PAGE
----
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spunk Line breaks: spunk
Pronunciation: /spʌŋk/

Definition of spunk in English:

noun

[mass noun] informal
1Courage and determination: she’s got no spunk, or she’d have left him long ago
More example sentences
  • By all accounts, Vivi was the belle of every youthful ball and admired for her courage and spunk.
  • Diane is a likeable character with real spirit and spunk.
  • She had spirit and spunk for sure, he thought, maybe after all she was old enough to be out on the road.
Synonyms
determination, spirit, backbone, strength of character, fortitude, nerve
informalguts, grit
British informalbottle, ballsiness
North American informalcojones, sand, moxie
vulgar slangballs
2British vulgar slang Semen.
Example sentences
  • I have been masturbating and ejaculating silken spunk since I first grew pubic hairs!
  • And female ejaculate doesn't even stain the sheets like male spunk does.
  • As well, our sperm counts are down, and the quality of our spunk is also worse than it was only 70 years ago.
3 [count noun] Australian A sexually attractive person.
Example sentences
  • Meanwhile my rugby friend is trying desperately to figure out exactly what went on in those rucks and mauls, and my female friend is still insisting that I give more points to Troy Cook for being a total spunk.
  • And Nick reckoned in that interview that he wasn't very good-looking, well let me tell you, it's not true, he's a dead-set spunk.
  • Affleck is a bit of a spunk, but Stiller's funny.

Origin

Mid 16th century (in the sense 'a spark, vestige'): of unknown origin; perhaps a blend of spark1 and obsolete funk 'spark'.

More
  • punk from late 17th century:

    Long before the days of Johnny Rotten and the Sex Pistols, all sorts of people found themselves labelled as punks. In the past the word has been used as a term for a prostitute, a male homosexual, and in show business for a youth or young animal. In American English it has been used since the early 20th century as a disparaging word for a person and in particular a young hooligan or petty criminal. In the film Dirty Harry ( 1971) Clint Eastwood says to a crook: ‘I know what you're thinking. “Did he fire six shots or only five?” Well, to tell you the truth, in all this excitement I kind of lost track myself…You've got to ask yourself a question: Do I feel lucky? Well, do ya, punk?’ Since the 1970s the word has been applied to admirers or players of punk rock, a loud, fast-moving, aggressive form of rock music: the first US mention of punk rock comes in 1971, five years before the first British punk record, ‘New Rose’ by the Damned. The original punk was not a person at all, but, in 17th-century North America, a term for soft crumbly wood that has been attacked by fungus. This was used as tinder as it caught fire easily. Its ultimate origin is not known, although it probably related to spunk (mid 16th century), which originally meant a spark, a fire or tinder, before developing the senses ‘courage and determination’ (late 18th century), and ‘semen’ (late 19th century) which is itself of uncertain origin.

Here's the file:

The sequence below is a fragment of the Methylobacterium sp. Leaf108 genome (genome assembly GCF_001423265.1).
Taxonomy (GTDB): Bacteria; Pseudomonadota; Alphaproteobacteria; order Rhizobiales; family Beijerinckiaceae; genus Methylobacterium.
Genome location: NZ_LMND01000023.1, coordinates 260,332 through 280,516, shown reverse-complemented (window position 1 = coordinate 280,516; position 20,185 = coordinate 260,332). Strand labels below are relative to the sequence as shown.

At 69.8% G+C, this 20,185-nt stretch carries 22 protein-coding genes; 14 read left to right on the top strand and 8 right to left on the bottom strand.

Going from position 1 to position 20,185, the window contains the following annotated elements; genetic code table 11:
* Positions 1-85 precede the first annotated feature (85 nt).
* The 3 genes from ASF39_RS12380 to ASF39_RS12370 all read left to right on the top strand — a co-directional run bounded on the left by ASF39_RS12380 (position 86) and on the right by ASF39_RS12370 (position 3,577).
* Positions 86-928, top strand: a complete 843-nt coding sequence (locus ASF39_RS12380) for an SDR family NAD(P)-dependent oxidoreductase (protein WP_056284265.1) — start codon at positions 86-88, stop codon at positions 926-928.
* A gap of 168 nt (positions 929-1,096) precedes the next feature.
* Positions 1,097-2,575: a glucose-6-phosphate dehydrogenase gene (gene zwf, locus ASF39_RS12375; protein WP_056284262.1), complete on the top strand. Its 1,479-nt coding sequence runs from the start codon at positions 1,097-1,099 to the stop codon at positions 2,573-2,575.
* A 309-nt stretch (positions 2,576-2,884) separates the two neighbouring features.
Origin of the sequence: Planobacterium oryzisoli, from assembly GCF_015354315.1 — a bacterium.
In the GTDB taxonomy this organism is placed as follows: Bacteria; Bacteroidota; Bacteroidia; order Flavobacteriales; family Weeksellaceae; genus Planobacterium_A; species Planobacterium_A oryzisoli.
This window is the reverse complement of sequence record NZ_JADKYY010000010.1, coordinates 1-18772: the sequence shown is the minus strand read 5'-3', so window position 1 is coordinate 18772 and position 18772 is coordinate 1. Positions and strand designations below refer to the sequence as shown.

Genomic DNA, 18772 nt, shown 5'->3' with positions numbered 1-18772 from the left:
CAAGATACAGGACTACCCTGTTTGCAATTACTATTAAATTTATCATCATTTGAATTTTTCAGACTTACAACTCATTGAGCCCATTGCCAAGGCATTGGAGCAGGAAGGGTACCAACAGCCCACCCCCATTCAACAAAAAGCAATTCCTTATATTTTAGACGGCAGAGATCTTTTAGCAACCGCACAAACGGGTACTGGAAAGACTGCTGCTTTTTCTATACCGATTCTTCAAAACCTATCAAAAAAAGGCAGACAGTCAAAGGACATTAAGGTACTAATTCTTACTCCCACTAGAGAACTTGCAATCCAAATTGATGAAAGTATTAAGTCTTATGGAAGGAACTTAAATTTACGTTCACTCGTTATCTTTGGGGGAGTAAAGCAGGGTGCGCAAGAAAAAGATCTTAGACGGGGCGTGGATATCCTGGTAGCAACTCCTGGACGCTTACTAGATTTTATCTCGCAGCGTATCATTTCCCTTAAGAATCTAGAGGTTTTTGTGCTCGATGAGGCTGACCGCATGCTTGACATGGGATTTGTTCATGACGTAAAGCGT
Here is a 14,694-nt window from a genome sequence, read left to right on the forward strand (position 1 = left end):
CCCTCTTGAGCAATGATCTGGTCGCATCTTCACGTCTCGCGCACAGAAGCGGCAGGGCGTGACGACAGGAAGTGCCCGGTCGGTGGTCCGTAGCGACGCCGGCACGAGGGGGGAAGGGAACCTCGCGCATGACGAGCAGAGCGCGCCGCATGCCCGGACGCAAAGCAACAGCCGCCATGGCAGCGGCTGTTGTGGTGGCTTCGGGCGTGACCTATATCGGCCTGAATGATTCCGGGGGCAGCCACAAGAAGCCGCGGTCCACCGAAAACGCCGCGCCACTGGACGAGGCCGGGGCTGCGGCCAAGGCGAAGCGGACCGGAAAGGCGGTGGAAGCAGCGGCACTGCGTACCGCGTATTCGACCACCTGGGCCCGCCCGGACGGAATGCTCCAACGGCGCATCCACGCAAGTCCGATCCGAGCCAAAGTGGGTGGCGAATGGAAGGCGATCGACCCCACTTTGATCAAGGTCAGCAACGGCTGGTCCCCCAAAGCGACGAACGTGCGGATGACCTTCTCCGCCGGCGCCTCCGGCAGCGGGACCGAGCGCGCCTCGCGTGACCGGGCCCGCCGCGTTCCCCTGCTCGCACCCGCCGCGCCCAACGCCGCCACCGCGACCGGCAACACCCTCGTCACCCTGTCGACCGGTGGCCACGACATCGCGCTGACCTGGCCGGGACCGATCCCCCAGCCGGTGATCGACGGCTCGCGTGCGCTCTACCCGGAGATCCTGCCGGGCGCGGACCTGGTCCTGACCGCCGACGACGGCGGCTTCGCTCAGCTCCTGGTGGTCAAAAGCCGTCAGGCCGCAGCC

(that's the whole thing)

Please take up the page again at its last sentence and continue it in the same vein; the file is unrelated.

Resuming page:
Words that rhyme with spunk

bunk, chunk, clunk, drunk, dunk, flunk, funk, gunk, hunk, Monck, monk, plunk, shrunk, skunk, slunk, stunk, sunk, thunk, trunk

Definition of spunk in:

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